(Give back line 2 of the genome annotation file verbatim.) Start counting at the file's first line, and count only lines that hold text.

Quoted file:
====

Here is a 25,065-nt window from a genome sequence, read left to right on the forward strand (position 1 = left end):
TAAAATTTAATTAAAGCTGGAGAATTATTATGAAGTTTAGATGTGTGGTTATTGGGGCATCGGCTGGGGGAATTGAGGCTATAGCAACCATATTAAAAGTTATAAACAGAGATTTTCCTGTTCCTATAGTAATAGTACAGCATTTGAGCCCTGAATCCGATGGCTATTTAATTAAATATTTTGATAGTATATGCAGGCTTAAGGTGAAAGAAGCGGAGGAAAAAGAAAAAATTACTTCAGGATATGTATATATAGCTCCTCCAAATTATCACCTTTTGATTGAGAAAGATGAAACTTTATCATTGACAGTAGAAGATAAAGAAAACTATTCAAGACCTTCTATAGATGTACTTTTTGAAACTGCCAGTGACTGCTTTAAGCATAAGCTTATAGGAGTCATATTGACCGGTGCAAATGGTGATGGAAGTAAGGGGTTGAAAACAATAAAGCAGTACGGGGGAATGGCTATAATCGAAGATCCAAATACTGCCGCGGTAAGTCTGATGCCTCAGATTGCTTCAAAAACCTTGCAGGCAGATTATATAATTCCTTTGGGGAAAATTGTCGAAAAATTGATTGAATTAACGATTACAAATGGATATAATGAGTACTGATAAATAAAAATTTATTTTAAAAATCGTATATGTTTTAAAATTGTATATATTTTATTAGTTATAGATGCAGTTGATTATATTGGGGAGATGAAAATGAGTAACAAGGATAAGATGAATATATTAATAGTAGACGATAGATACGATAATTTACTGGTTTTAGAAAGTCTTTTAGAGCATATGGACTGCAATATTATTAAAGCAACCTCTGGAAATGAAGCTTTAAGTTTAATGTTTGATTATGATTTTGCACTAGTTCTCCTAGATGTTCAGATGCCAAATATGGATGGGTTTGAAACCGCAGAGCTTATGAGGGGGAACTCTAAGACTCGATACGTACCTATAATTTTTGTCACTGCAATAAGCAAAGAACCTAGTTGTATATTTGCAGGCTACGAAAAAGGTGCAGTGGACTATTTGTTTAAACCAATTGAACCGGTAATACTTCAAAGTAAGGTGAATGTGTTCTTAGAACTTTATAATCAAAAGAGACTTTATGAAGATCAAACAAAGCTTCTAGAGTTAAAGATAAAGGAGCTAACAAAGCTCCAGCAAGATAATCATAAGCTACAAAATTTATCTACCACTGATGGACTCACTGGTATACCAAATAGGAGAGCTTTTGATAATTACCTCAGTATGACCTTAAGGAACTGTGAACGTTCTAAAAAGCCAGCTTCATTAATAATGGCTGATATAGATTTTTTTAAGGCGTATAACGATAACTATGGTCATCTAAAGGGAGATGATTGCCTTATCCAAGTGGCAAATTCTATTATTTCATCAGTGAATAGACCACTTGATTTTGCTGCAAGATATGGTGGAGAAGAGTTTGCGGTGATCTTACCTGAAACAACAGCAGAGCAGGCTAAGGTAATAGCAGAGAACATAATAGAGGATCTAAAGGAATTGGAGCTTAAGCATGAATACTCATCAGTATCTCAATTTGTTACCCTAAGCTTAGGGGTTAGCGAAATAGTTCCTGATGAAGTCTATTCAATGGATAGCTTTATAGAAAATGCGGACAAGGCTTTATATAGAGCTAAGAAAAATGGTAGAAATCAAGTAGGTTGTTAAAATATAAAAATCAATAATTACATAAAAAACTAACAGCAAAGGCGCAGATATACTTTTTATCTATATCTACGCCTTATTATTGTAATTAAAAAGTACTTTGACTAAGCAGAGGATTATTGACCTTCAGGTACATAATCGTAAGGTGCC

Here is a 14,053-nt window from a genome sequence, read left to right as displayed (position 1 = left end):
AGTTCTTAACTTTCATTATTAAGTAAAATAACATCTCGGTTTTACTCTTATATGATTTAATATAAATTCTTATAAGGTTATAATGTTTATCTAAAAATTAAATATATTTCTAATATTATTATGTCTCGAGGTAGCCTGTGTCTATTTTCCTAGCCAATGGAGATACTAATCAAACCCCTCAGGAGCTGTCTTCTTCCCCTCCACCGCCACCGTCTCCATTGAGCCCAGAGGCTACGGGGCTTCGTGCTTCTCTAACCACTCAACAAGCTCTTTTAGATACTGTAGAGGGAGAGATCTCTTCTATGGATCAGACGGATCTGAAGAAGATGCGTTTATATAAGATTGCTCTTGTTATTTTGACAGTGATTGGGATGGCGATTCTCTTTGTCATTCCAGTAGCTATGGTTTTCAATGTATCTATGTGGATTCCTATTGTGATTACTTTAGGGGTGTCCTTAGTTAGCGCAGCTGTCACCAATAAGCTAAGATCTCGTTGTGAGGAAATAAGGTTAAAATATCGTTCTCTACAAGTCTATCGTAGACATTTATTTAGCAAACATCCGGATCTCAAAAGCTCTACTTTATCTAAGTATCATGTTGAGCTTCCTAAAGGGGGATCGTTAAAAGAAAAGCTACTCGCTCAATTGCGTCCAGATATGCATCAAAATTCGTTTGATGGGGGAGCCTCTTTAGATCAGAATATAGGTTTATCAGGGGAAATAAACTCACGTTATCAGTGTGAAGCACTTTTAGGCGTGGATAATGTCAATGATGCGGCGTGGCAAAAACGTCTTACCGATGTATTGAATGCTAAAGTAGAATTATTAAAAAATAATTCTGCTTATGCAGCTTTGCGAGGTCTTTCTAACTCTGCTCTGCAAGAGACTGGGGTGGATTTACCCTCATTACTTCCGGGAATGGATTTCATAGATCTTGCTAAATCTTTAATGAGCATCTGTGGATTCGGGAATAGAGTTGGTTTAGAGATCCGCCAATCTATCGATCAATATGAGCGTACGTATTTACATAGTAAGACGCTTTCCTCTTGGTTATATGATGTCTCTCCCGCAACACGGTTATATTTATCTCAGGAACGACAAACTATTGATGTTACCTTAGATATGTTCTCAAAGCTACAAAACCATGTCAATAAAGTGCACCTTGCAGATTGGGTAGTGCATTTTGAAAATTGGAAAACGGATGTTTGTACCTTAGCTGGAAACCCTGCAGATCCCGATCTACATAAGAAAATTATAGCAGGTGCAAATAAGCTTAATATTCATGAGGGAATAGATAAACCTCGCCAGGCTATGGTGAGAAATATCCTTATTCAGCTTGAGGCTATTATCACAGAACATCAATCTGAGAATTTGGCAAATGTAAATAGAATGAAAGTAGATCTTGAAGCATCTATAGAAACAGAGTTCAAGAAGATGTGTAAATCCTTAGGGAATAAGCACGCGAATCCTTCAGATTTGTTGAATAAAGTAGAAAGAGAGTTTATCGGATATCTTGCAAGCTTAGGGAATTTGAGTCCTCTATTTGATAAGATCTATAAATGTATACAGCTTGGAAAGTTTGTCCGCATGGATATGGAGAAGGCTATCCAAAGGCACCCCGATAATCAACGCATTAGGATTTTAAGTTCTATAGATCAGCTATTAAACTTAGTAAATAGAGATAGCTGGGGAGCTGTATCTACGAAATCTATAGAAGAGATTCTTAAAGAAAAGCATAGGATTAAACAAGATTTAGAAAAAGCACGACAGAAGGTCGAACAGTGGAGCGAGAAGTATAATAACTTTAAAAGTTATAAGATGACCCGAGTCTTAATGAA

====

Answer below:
TAAAATTTAATTAAAGCTGGAGAATTATTATGAAGTTTAGATGTGTGGTTATTGGGGCATCGGCTGGGGGAATTGAGGCTATAGCAACCATATTAAAAGTTATAAACAGAGATTTTCCTGTTCCTATAGTAATAGTACAGCATTTGAGCCCTGAATCCGATGGCTATTTAATTAAATATTTTGATAGTATATGCAGGCTTAAGGTGAAAGAAGCGGAGGAAAAAGAAAAAATTACTTCAGGATATGTATATATAGCTCCTCCAAATTATCACCTTTTGATTGAGAAAGATGAAACTTTATCATTGACAGTAGAAGATAAAGAAAACTATTCAAGACCTTCTATAGATGTACTTTTTGAAACTGCCAGTGACTGCTTTAAGCATAAGCTTATAGGAGTCATATTGACCGGTGCAAATGGTGATGGAAGTAAGGGGTTGAAAACAATAAAGCAGTACGGGGGAATGGCTATAATCGAAGATCCAAATACTGCCGCGGTAAGTCTGATGCCTCAGATTGCTTCAAAAACCTTGCAGGCAGATTATATAATTCCTTTGGGGAAAATTGTCGAAAAATTGATTGAATTAACGATTACAAATGGATATAATGAGTACTGATAAATAAAAATTTATTTTAAAAATCGTATATGTTTTAAAATTGTATATATTTTATTAGTTATAGATGCAGTTGATTATATTGGGGAGATGAAAATGAGTAACAAGGATAAGATGAATATATTAATAGTAGACGATAGATACGATAATTTACTGGTTTTAGAAAGTCTTTTAGAGCATATGGACTGCAATATTATTAAAGCAACCTCTGGAAATGAAGCTTTAAGTTTAATGTTTGATTATGATTTTGCACTAGTTCTCCTAGATGTTCAGATGCCAAATATGGATGGGTTTGAAACCGCAGAGCTTATGAGGGGGAACTCTAAGACTCGATACGTACCTATAATTTTTGTCACTGCAATAAGCAAAGAACCTAGTTGTATATTTGCAGGCTACGAAAAAGGTGCAGTGGACTATTTGTTTAAACCAATTGAACCGGTAATACTTCAAAGTAAGGTGAATGTGTTCTTAGAACTTTATAATCAAAAGAGACTTTATGAAGATCAAACAAAGCTTCTAGAGTTAAAGATAAAGGAGCTAACAAAGCTCCAGCAAGATAATCATAAGCTACAAAATTTATCTACCACTGATGGACTCACTGGTATACCAAATAGGAGAGCTTTTGATAATTACCTCAGTATGACCTTAAGGAACTGTGAACGTTCTAAAAAGCCAGCTTCATTAATAATGGCTGATATAGATTTTTTTAAGGCGTATAACGATAACTATGGTCATCTAAAGGGAGATGATTGCCTTATCCAAGTGGCAAATTCTATTATTTCATCAGTGAATAGACCACTTGATTTTGCTGCAAGATATGGTGGAGAAGAGTTTGCGGTGATCTTACCTGAAACAACAGCAGAGCAGGCTAAGGTAATAGCAGAGAACATAATAGAGGATCTAAAGGAATTGGAGCTTAAGCATGAATACTCATCAGTATCTCAATTTGTTACCCTAAGCTTAGGGGTTAGCGAAATAGTTCCTGATGAAGTCTATTCAATGGATAGCTTTATAGAAAATGCGGACAAGGCTTTATATAGAGCTAAGAAAAATGGTAGAAATCAAGTAGGTTGTTAAAATATAAAAATCAATAATTACATAAAAAACTAACAGCAAAGGCGCAGATATACTTTTTATCTATATCTACGCCTTATTATTGTAATTAAAAAGTACTTTGACTAAGCAGAGGATTATTGACCTTCAGGTACATAATCGTAAGGTGCC